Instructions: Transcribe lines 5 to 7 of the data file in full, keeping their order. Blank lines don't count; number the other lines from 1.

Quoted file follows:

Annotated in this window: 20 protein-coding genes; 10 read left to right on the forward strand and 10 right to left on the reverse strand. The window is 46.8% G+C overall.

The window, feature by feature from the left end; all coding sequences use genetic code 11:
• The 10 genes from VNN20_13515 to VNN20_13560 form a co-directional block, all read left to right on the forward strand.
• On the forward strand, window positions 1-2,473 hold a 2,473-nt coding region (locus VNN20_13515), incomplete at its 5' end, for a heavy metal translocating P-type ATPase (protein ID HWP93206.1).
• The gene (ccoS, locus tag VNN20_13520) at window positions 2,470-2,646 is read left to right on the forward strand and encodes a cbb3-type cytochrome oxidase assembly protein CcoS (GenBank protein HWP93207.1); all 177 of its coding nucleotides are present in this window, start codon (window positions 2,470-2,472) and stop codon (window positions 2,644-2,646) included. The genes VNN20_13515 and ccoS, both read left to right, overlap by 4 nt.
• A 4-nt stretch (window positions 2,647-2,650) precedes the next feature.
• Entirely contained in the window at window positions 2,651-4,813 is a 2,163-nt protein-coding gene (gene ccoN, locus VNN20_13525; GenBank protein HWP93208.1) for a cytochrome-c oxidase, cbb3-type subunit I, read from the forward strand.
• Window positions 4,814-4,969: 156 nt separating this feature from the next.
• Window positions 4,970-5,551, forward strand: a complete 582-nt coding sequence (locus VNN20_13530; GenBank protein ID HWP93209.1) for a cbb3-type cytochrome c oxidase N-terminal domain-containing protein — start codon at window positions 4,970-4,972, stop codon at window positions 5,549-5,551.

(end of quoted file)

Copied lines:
• The gene (ccoS, locus tag VNN20_13520) at window positions 2,470-2,646 is read left to right on the forward strand and encodes a cbb3-type cytochrome oxidase assembly protein CcoS (GenBank protein HWP93207.1); all 177 of its coding nucleotides are present in this window, start codon (window positions 2,470-2,472) and stop codon (window positions 2,644-2,646) included. The genes VNN20_13515 and ccoS, both read left to right, overlap by 4 nt.
• A 4-nt stretch (window positions 2,647-2,650) precedes the next feature.
• Entirely contained in the window at window positions 2,651-4,813 is a 2,163-nt protein-coding gene (gene ccoN, locus VNN20_13525; GenBank protein HWP93208.1) for a cytochrome-c oxidase, cbb3-type subunit I, read from the forward strand.